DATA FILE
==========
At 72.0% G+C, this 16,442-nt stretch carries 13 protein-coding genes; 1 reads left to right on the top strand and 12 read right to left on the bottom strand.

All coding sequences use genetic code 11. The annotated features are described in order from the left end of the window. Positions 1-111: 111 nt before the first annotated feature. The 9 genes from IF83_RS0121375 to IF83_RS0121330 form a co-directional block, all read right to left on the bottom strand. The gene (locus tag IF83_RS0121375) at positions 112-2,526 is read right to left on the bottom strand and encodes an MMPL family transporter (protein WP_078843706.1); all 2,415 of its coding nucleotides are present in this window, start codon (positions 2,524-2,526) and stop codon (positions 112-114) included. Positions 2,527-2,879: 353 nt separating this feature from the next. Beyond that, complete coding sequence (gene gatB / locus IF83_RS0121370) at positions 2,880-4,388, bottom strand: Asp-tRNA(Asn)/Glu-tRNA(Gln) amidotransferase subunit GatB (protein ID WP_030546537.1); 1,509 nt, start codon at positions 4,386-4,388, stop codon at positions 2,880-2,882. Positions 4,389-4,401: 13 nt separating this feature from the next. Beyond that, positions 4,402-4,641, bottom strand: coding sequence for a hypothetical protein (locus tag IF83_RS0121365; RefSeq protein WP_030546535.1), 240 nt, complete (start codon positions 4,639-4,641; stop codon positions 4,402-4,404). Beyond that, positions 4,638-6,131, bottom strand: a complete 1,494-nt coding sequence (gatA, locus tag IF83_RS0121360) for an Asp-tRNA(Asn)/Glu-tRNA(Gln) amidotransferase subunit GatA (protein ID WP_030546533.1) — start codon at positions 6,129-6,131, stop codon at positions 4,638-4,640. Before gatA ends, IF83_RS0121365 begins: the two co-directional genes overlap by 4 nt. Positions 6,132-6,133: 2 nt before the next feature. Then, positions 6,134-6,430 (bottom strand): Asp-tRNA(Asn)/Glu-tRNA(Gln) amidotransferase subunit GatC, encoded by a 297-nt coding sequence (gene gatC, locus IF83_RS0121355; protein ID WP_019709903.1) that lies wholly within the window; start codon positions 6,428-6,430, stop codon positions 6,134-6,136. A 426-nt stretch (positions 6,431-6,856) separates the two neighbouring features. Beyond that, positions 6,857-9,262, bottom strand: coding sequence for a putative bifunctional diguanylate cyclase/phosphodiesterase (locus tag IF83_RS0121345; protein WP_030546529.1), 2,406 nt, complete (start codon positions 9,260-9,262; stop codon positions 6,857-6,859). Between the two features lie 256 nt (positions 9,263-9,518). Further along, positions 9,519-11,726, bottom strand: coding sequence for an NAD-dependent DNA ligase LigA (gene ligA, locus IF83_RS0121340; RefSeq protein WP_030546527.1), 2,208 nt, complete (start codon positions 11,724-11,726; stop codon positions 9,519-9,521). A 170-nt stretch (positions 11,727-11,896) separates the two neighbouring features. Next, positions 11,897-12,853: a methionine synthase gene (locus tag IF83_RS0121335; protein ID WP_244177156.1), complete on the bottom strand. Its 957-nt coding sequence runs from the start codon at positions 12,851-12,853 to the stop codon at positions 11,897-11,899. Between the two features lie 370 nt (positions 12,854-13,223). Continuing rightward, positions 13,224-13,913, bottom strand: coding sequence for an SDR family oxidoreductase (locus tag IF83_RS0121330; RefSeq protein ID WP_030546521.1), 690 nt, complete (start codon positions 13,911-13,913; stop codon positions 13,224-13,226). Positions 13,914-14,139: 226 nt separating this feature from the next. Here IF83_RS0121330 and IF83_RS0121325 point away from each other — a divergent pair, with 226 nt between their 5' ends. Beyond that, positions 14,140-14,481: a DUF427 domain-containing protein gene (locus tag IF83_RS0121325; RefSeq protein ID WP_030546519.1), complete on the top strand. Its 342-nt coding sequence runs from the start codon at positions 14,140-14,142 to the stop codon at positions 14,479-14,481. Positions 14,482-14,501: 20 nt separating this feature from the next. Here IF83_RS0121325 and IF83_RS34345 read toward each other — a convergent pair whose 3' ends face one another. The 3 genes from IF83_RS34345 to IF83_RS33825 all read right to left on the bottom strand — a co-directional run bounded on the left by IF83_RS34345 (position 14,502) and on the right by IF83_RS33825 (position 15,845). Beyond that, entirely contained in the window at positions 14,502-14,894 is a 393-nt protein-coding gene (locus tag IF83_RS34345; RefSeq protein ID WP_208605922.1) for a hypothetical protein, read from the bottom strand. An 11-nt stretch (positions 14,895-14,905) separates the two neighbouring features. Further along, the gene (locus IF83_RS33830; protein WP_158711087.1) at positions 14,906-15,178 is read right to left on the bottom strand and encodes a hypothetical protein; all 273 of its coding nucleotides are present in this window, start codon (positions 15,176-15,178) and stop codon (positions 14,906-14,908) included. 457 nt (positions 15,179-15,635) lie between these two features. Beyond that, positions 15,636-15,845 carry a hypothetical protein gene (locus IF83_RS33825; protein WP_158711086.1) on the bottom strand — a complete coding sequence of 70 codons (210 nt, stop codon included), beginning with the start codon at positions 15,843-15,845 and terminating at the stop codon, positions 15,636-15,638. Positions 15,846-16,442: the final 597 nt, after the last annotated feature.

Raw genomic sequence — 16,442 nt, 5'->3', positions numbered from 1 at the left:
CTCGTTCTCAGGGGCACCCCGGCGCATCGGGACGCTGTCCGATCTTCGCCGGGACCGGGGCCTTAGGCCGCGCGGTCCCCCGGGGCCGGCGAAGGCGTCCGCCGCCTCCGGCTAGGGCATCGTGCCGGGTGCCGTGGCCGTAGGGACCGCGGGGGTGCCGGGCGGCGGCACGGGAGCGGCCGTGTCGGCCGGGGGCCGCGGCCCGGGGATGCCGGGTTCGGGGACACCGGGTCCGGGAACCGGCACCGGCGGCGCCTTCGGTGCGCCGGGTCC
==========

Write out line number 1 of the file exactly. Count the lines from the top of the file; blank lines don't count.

At 72.0% G+C, this 16,442-nt stretch carries 13 protein-coding genes; 1 reads left to right on the top strand and 12 read right to left on the bottom strand.